McDonald Stories October 24, 2014

Update: A spokesperson for Amazon confirmed Amazon Rewards Visa cards now support Apple Pay: “Amazon Rewards Visa Cardholders can now pay with Apple Pay. The website (https://www.chasedigitalpayments.com/) has been updated and cardholders can now start provisioning their cards.”

Just two days after Amazon said it was working to enable its Rewards Visa card in Apple Pay, the company has made good on its promise. Reddit users are reporting success in adding the card, and TechCrunch posted the above photo of a card loaded into the app …  expand full story

McDonald Stories September 8, 2014

Spotify app to offer 30 mins of ad-free listening if you watch a 15-30 second video ad first

Spotify currently offers you a choice: pay ten bucks a month to listen without ads, or listen for free but have your music interrupted by audio ads. Those using the iOS or Android app will be offered a third option later this year: watch a 15-30 second video ad in return for 30 minutes of ad-free listening.

Known as Sponsored Sessions, the idea is that advertisers get the ability to run video ads for the first time, while the experience is made relatively painless for consumers by guaranteeing 30 minutes of uninterrupted listening afterwards.

Spotify began pitching the option to advertisers back in June, and Ad Age reports that a number of major advertisers have now signed-up.

Spotify will start testing the video ads in the fourth quarter with a limited number of brands and plans to extend them to all advertisers in the first quarter of 2015.

Coca-Cola, Ford, McDonald’s and Universal Pictures have signed on as the ads’ first global buyers. Kraft Foods, Target and Wells Fargo will be the U.S.-only launch advertisers.

The Spotify app is a free download from the App Store.

Via Engadget

McDonald Stories September 7, 2014

Apple and longtime partner Disney this week are bolstering their stores with upgraded versions of iBeacon sensors and NFC readers, according to sources. Apple Stores have had iBeacons stationed throughout showroom floors for several months as a way to pinpoint exactly where a customer is within the store. This allows Apple to better serve customers by providing relevant sales information to their iPhones and iPads while in the store. The upgrades happening this week within Apple Stores place several new Gimbal Series 20 Proximity Beacons across stores to make location tracking within the store even more accurate.

In addition to providing relevant information for the Apple Store app, iBeacons can be useful for NFC mobile payment technologies as a form of authentication. If Apple knows where a customer is in the store to a precise degree, it can ensure that is it wirelessly connecting to the correct iPhone for mobile payments. As has been widely reported, the new iPhone 6 and upcoming Apple wearable device will include new wireless sensors (including a near field communication chipset) to conduct mobile payments with credit cards stored in an upgraded Passbook application.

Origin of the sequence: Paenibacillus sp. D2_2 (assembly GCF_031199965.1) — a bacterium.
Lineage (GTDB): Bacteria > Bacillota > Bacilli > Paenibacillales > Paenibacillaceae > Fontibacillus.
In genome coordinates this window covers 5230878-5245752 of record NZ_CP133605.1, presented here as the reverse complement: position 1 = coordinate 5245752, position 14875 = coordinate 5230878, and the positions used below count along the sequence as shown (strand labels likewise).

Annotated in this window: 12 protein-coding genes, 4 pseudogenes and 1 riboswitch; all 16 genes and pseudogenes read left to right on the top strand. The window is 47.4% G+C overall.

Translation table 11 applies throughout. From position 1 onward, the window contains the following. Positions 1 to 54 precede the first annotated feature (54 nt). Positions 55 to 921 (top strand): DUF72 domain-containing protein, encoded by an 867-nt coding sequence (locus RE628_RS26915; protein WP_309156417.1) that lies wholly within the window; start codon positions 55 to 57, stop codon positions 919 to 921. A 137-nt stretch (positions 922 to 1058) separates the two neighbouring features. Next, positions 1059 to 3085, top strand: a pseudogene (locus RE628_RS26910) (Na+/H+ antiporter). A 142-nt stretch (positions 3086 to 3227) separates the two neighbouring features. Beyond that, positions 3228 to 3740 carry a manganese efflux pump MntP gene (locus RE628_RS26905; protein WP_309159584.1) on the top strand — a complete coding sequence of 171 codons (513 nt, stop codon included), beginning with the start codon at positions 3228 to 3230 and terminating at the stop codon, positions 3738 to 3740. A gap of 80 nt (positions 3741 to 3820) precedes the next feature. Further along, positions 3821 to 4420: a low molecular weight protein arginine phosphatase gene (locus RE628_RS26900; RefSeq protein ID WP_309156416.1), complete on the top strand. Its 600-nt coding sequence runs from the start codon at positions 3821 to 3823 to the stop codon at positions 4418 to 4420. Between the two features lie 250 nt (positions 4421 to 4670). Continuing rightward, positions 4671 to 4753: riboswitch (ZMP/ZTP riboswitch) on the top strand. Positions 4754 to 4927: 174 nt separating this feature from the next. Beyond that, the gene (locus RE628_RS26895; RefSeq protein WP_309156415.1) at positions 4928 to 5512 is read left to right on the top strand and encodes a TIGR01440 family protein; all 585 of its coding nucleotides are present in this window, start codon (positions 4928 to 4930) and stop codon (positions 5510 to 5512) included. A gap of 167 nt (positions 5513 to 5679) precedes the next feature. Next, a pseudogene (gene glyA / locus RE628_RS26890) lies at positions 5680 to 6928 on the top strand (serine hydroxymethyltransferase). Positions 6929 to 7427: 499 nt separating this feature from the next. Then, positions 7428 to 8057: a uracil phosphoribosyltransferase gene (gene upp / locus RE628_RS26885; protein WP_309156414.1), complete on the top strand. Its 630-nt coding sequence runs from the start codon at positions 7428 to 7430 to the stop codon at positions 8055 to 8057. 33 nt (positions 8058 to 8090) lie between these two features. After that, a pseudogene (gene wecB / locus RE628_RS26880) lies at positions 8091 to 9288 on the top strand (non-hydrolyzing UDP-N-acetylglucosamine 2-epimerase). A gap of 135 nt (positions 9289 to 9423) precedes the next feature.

expand full story

Sylvania HomeKit Light Strip

McDonald Stories August 11, 2014

A MacBook and a few parts from eBay allow hobbyists to take control of an abandoned NASA spacecraft

A MacBook, a flatscreen monitor rescued from a dumpster, a few parts bought on eBay and an abandoned McDonalds as a base may seem a reasonable basis for a hobbyist electronics project of some kind – but taking control of an abandoned NASA spacecraft might feel a little ambitious. Not so, says a team of nine geeks who have successfully taken control of ISEE-3, a spacecraft launched by NASA 36 years ago to measure the solar wind and radiation. The story of what has to be a strong candidate for coolest thing ever is told in full in BetaBeat.

The satellite’s battery has been dead for over 20 years, but it had solar panels to power 98 percent of the satellite’s full capabilities. In its heyday, it ran missions around the Moon and Earth, and flew through the tail of a comet. But technology gets old, and everyone happily let the successful satellite go, knowing it would be back in Earth’s orbit someday — namely, 2014.

Since the satellite went offline, the team had retired, the documentation was lost and the equipment was outdated. They could still hear the satellite out there talking, but they’d need to build the equipment to talk back.

They did have a few more expensive requirements, like a helicopter to lift a transmitter into place, but a crowdfunding campaign took care of the costs. There was then the small matter of getting permission from NASA, no doubt helped by one of the team being a former employee.

They brought the idea to NASA, but there was no precedent on which to base an agreement. No external organization has ever taken command of a spacecraft, but NASA didn’t want to say no, so they asked the team if they needed any help.

Astonishingly, they’ve now successfully placed the craft in a new orbit around the sun, and Google has helped them build a website that will be used to share data transmitted back from it – appropriately enough named Spacecraft For All. The full story is well worth a read.

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